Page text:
Monday, August 4, 2014

The Gateway Project presents: EMERALD CITY

​"Double Flutter" by Nancy Cohen, part of "Hackensack Dreamings" series

The Gateway Project presents:
August 7 - October 2

Opening Reception:
August 7, 2014
6 pm - 9 pm

2 Gateway Center (connecting indoors to Newark Penn Station, accessible by PATH or NJ Transit)
Newark, New Jersey

Leslie Adler, Milcah Bassel, Aileen Bassis, Jennifer Cake Caviola, Lindsey Clark-Ryan, Nancy Cohen, Hyun Cho, David Antonio Cruz, Marc D'Agusto, Patricia Dahlman, Lisa Ficarelli-Halpern, Samer Fouad, Ming-Jer Kuo, Katherine Mojzsis, Jaye Moon, Natalia Nakazawa, Nina Pilar, Kelly Ann Pinho, Jorge Sanchez, Negin Sharifzadeh, Christine Soccio, Charlee Swanson, Kelly Vetter, Kati Vilim, Virginia Wagner, Joe Waks, Etty Yaniv


As part of an ongoing curatorial collaboration between Project For Empty Space (Jasmine Wahi) and Solo(s) Project House (Rebecca Jampol),
The Emerald City is the capital city of the fictional Land of Oz in L. Frank Baum's Oz books, first described in The Wonderful Wizard of Oz. The city is sometimes called the City of Emeralds. Located in the center of the Land of Oz, at the end of the famous yellow brick road. It is described of being built of green glass, emeralds, and other jewels, a Utopian space to the untrained eye. In Sidney Lumet’s, The Wiz (1978), the Emerald City is an epicenter of cosmopolitan style and sophistication- a veritable catwalk of high-culture. However, the grandeur and almost-gaudy appearance of the Emerald city is merely a facade- beneath the blanket of glittering gems is a raw industrial infrastructure that is no more glamourous than it sounds. The Emerald City is no different than any other metropolis that once reaped the benefits of industrialisms boom era- a surreal masterpiece of enchanting beauty and shimmering vivacity that covers a raw and almost-dystopian chaos held together by a decidedly unglamourous armature.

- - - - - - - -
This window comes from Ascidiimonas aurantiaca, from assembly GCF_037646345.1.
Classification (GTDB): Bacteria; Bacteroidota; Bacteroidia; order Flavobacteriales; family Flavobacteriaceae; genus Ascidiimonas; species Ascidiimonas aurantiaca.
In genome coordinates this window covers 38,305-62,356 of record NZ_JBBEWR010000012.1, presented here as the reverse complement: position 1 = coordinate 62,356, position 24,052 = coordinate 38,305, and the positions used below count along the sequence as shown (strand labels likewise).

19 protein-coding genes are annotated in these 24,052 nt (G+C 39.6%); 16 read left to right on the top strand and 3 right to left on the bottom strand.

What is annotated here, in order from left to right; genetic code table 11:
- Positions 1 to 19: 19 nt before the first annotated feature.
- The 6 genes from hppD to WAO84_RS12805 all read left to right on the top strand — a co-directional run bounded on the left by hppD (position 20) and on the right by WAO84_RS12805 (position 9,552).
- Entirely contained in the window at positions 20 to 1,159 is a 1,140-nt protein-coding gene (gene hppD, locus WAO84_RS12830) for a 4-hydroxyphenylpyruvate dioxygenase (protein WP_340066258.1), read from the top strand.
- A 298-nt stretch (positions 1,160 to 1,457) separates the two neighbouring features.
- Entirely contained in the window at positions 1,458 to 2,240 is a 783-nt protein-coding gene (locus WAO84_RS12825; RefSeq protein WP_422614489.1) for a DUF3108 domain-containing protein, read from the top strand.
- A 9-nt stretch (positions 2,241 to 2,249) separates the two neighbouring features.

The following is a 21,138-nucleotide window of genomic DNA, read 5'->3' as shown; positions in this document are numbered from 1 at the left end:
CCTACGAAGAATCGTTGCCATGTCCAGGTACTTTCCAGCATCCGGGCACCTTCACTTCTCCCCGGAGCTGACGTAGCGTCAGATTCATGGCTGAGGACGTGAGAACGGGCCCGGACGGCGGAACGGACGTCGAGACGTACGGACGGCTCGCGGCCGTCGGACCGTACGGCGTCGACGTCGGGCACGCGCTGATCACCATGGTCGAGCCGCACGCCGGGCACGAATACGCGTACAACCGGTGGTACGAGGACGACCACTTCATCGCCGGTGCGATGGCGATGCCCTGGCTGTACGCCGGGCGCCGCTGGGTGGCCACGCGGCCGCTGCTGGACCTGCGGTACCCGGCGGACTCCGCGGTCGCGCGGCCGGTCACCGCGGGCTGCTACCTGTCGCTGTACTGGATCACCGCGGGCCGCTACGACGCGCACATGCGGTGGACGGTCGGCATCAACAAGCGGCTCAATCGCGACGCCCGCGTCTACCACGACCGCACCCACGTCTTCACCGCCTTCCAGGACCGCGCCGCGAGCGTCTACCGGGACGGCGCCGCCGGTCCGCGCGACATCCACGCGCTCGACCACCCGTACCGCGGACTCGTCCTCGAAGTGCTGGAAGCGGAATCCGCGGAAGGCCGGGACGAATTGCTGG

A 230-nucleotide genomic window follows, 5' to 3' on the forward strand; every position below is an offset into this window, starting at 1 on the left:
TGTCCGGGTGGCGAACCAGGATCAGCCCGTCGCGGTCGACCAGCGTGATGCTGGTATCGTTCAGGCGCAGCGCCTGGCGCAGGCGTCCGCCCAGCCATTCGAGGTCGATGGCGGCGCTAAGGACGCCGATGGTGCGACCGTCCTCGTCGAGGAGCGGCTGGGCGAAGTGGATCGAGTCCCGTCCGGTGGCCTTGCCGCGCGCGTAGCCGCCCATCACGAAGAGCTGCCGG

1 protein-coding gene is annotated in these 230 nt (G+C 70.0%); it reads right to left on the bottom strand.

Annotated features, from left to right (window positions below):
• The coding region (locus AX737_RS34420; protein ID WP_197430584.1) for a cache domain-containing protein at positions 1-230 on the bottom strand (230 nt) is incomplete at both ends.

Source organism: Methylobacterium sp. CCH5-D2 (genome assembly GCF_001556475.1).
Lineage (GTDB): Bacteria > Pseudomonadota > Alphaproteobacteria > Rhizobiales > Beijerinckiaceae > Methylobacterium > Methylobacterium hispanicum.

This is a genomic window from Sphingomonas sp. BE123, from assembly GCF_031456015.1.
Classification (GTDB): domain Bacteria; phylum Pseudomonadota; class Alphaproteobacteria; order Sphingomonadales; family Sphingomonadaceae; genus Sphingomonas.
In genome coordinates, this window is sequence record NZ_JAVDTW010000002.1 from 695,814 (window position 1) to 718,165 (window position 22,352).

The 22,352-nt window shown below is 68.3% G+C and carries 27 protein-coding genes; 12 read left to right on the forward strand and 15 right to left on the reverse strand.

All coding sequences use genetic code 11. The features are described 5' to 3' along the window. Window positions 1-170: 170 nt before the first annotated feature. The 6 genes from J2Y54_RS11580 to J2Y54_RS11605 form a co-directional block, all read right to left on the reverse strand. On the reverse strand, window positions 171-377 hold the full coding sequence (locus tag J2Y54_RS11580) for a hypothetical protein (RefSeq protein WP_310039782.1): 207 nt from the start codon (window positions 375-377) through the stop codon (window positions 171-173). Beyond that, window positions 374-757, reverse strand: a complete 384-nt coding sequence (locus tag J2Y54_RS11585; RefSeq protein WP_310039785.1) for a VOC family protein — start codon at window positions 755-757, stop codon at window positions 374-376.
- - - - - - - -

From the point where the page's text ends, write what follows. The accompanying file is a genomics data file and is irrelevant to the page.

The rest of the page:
Work included in Emerald City will duly incorporate and embrace the materiality of industrial substances, which are typically used as internal frameworks. Artists will transform these substances that are most often associated with industrial fabrication into objects whose existence is substantiated by beauty over function. The purpose, ultimately, of this exhibition is to explore the often indiscernible difference and existence of appearance and reality- beauty and chaos- dystopia and utopia in the urban expanse.

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